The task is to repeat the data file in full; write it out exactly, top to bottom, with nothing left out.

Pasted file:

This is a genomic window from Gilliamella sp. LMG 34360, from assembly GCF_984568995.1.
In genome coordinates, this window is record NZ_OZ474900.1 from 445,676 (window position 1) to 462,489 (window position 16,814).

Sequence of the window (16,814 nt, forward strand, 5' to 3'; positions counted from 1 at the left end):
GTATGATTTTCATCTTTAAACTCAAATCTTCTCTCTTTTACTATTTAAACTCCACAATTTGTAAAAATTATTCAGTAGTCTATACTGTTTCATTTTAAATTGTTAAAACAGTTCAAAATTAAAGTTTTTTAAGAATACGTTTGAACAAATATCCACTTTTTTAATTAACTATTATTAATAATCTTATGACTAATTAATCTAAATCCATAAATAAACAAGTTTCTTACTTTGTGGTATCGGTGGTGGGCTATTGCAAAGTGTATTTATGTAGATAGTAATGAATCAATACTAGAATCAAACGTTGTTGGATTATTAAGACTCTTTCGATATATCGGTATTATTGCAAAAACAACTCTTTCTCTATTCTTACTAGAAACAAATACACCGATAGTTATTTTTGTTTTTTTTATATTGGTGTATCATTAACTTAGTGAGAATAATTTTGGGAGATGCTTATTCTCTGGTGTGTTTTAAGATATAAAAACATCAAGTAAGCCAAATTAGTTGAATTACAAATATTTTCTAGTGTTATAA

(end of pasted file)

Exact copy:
This is a genomic window from Gilliamella sp. LMG 34360, from assembly GCF_984568995.1.
In genome coordinates, this window is record NZ_OZ474900.1 from 445,676 (window position 1) to 462,489 (window position 16,814).

Sequence of the window (16,814 nt, forward strand, 5' to 3'; positions counted from 1 at the left end):
GTATGATTTTCATCTTTAAACTCAAATCTTCTCTCTTTTACTATTTAAACTCCACAATTTGTAAAAATTATTCAGTAGTCTATACTGTTTCATTTTAAATTGTTAAAACAGTTCAAAATTAAAGTTTTTTAAGAATACGTTTGAACAAATATCCACTTTTTTAATTAACTATTATTAATAATCTTATGACTAATTAATCTAAATCCATAAATAAACAAGTTTCTTACTTTGTGGTATCGGTGGTGGGCTATTGCAAAGTGTATTTATGTAGATAGTAATGAATCAATACTAGAATCAAACGTTGTTGGATTATTAAGACTCTTTCGATATATCGGTATTATTGCAAAAACAACTCTTTCTCTATTCTTACTAGAAACAAATACACCGATAGTTATTTTTGTTTTTTTTATATTGGTGTATCATTAACTTAGTGAGAATAATTTTGGGAGATGCTTATTCTCTGGTGTGTTTTAAGATATAAAAACATCAAGTAAGCCAAATTAGTTGAATTACAAATATTTTCTAGTGTTATAA